Home > CAPEC List > CAPEC-391: Bypassing Physical Locks (Version 3.0)  

CAPEC-391: Bypassing Physical Locks

Attack Pattern ID: 391
Abstraction: Meta
Status: Draft
Presentation Filter:
+ Description
An attacker uses techniques and methods to bypass physical security measures of a building or facility. Physical locks may range from traditional lock and key mechanisms, cable locks used to secure laptops or servers, locks on server cases, or other such devices. Techniques such as lock bumping, lock forcing via snap guns, or lock picking can be employed to bypass those locks and gain access to the facilities or devices they protect, although stealth, evidence of tampering, and the integrity of the lock following an attack, are considerations that may determine the method employed. Physical locks are limited by the complexity of the locking mechanism. While some locks may offer protections such as shock resistant foam to prevent bumping or lock forcing methods, many commonly employed locks offer no such countermeasures.
+ Relationships

The table(s) below shows the other attack patterns and high level categories that are related to this attack pattern. These relationships are defined as ChildOf, ParentOf, MemberOf and give insight to similar items that may exist at higher and lower levels of abstraction. In addition, relationships such as CanFollow, PeerOf, and CanAlsoBe are defined to show similar attack patterns that the user may want to explore.

+ Relevant to the view "Mechanisms of Attack" (CAPEC-1000)
NatureTypeIDName
ChildOfMeta Attack PatternMeta Attack Pattern - A meta level attack pattern in CAPEC is a decidedly abstract characterization of a specific methodology or technique used in an attack. A meta attack pattern is often void of a specific technology or implementation and is meant to provide an understanding of a high level approach. A meta level attack pattern is a generalization of related group of standard level attack patterns. Meta level attack patterns are particularly useful for architecture and design level threat modeling exercises.390Bypassing Physical Security
ParentOfMeta Attack PatternMeta Attack Pattern - A meta level attack pattern in CAPEC is a decidedly abstract characterization of a specific methodology or technique used in an attack. A meta attack pattern is often void of a specific technology or implementation and is meant to provide an understanding of a high level approach. A meta level attack pattern is a generalization of related group of standard level attack patterns. Meta level attack patterns are particularly useful for architecture and design level threat modeling exercises.392Lock Bumping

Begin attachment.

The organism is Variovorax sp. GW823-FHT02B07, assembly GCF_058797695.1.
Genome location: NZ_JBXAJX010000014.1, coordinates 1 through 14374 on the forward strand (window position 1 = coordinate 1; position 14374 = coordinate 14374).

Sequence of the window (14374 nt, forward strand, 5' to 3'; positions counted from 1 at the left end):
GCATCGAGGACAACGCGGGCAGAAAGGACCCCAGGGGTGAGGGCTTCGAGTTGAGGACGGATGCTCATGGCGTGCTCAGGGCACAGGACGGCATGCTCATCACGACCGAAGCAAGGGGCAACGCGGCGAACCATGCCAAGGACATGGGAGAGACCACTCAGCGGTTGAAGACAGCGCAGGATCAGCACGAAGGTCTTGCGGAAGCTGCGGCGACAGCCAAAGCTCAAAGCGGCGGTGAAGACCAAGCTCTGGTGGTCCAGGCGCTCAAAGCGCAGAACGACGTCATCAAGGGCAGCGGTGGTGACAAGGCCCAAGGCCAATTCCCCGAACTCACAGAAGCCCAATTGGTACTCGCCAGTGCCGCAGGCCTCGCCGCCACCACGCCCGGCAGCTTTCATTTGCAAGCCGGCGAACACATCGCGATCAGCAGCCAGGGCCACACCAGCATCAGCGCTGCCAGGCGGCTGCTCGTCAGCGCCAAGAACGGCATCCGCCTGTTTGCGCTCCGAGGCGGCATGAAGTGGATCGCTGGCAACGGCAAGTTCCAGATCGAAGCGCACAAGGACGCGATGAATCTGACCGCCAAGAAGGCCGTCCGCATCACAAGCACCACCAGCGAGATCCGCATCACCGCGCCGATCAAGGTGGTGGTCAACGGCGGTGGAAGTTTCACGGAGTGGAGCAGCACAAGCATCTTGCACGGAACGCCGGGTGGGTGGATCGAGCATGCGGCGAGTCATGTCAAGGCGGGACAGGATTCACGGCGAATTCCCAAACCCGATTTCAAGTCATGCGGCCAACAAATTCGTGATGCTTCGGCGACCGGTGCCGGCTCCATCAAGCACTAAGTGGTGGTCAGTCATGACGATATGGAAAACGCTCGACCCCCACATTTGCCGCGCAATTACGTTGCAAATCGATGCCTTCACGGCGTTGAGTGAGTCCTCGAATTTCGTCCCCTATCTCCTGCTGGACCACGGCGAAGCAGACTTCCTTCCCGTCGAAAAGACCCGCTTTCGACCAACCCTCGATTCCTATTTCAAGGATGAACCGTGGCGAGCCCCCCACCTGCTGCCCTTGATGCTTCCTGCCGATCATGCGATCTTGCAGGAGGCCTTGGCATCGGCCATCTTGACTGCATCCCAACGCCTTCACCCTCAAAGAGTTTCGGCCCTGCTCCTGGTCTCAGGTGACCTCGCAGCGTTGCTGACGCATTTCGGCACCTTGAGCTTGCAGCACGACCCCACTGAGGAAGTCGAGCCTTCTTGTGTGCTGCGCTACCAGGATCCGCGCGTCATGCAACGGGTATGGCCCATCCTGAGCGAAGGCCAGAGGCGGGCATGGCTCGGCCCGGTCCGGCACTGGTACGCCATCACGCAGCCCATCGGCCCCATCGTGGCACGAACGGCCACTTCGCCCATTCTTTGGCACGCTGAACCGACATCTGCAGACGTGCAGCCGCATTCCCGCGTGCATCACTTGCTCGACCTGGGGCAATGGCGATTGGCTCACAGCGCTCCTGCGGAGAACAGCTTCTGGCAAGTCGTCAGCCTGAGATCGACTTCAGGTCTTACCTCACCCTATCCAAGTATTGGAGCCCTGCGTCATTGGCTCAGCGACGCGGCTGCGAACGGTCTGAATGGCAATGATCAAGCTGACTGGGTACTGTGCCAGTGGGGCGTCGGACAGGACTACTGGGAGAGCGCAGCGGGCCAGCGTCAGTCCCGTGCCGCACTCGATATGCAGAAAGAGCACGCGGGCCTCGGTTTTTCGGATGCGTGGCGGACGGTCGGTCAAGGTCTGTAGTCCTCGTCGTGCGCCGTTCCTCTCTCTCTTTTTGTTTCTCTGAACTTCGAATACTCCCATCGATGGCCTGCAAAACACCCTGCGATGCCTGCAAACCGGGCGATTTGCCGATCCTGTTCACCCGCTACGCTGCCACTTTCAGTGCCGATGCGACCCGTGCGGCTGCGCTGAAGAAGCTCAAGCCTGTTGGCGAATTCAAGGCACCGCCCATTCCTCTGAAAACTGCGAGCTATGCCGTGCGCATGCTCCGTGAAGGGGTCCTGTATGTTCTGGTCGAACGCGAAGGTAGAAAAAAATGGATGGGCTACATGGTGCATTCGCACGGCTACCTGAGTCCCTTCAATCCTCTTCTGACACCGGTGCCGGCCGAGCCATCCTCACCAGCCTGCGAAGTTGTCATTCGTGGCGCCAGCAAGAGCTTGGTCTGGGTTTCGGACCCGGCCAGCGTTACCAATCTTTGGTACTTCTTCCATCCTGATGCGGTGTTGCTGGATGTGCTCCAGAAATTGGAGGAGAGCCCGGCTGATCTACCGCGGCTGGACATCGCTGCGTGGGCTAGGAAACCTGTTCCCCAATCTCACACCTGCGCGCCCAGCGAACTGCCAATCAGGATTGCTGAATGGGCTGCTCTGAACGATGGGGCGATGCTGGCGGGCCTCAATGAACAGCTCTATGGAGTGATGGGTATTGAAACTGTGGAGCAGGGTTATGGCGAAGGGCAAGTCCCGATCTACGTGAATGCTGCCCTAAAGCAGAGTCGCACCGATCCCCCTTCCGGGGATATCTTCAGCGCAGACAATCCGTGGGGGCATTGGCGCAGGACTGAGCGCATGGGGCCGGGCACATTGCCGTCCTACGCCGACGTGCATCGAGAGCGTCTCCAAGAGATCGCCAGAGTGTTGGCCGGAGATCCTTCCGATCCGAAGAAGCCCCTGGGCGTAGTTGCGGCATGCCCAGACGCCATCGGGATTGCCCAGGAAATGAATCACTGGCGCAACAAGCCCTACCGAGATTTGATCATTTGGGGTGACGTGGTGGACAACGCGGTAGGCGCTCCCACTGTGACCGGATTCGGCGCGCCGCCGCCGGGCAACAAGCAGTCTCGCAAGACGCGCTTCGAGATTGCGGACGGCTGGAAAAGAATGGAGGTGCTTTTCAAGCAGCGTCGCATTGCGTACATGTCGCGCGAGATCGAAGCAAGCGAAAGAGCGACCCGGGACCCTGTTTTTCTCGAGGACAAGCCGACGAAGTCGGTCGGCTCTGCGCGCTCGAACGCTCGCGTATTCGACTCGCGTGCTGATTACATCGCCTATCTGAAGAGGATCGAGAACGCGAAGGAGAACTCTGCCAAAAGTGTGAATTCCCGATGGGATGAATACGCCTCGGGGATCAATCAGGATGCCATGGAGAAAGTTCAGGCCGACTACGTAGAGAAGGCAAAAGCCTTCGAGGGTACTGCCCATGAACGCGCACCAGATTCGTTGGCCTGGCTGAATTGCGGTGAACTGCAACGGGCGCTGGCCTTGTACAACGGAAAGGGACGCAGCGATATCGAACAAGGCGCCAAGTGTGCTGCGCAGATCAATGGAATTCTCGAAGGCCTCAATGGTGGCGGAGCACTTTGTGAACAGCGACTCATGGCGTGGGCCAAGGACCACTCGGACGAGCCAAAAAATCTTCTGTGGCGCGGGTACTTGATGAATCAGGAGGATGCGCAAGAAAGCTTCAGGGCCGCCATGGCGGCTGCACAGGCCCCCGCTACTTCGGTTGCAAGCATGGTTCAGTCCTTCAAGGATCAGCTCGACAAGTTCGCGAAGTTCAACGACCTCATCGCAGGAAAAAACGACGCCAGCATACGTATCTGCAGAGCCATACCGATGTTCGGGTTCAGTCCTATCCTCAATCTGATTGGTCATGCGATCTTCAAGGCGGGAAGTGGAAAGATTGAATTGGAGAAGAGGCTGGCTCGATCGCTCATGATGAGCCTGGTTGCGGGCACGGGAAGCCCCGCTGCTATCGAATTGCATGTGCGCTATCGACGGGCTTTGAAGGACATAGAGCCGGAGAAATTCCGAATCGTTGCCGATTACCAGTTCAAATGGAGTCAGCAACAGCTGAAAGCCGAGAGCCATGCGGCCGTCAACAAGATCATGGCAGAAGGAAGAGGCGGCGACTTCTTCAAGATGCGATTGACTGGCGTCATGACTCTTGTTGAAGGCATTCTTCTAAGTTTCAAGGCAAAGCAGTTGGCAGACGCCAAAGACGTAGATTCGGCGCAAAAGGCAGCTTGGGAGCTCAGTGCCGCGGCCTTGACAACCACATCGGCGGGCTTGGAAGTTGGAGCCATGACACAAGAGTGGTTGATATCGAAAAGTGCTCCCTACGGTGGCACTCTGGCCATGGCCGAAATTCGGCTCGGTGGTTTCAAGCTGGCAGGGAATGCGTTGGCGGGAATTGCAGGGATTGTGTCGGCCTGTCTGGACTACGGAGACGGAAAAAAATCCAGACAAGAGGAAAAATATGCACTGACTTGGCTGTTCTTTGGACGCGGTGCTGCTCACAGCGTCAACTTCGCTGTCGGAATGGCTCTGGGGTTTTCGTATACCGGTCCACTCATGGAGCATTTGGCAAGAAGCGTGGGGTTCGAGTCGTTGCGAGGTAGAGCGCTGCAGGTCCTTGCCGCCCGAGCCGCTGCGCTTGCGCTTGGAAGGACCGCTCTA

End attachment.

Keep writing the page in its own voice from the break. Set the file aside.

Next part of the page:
ParentOfStandard Attack PatternStandard Attack Pattern - A standard level attack pattern in CAPEC is focused on a specific methodology or technique used in an attack. It is often seen as a singular piece of a fully executed attack. A standard attack pattern is meant to provide sufficient details to understand the specific technique and how it attempts to accomplish a desired goal. A standard level attack pattern is a specific type of a more abstract meta level attack pattern.393Lock Picking
ParentOfStandard Attack PatternStandard Attack Pattern - A standard level attack pattern in CAPEC is focused on a specific methodology or technique used in an attack. It is often seen as a singular piece of a fully executed attack. A standard attack pattern is meant to provide sufficient details to understand the specific technique and how it attempts to accomplish a desired goal. A standard level attack pattern is a specific type of a more abstract meta level attack pattern.394Using a Snap Gun Lock to Force a Lock
+ Relevant to the view "Domains of Attack" (CAPEC-3000)
NatureTypeIDName
MemberOfCategoryCategory - A category in CAPEC is a collection of attack patterns based on some common characteristic. More specifically, it is an aggregation of attack patterns based on effect/intent (as opposed to actions or mechanisms, such an aggregation would be a meta attack pattern). An aggregation based on effect/intent is not an actionable attack and as such is not a pattern of attack behavior. Rather, it is a grouping of patterns based on some common criteria.514Physical Security
+ References
[REF-33] Stuart McClure, Joel Scambray and George Kurtz. "Hacking Exposed: Network Security Secrets & Solutions". Chapter 9: Hacking Hardware. 6th Edition. McGraw Hill. 2009.
+ Content History
Submissions
Submission DateSubmitterOrganization
2014-06-23CAPEC Content TeamThe MITRE Corporation

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Page Last Updated or Reviewed: July 31, 2018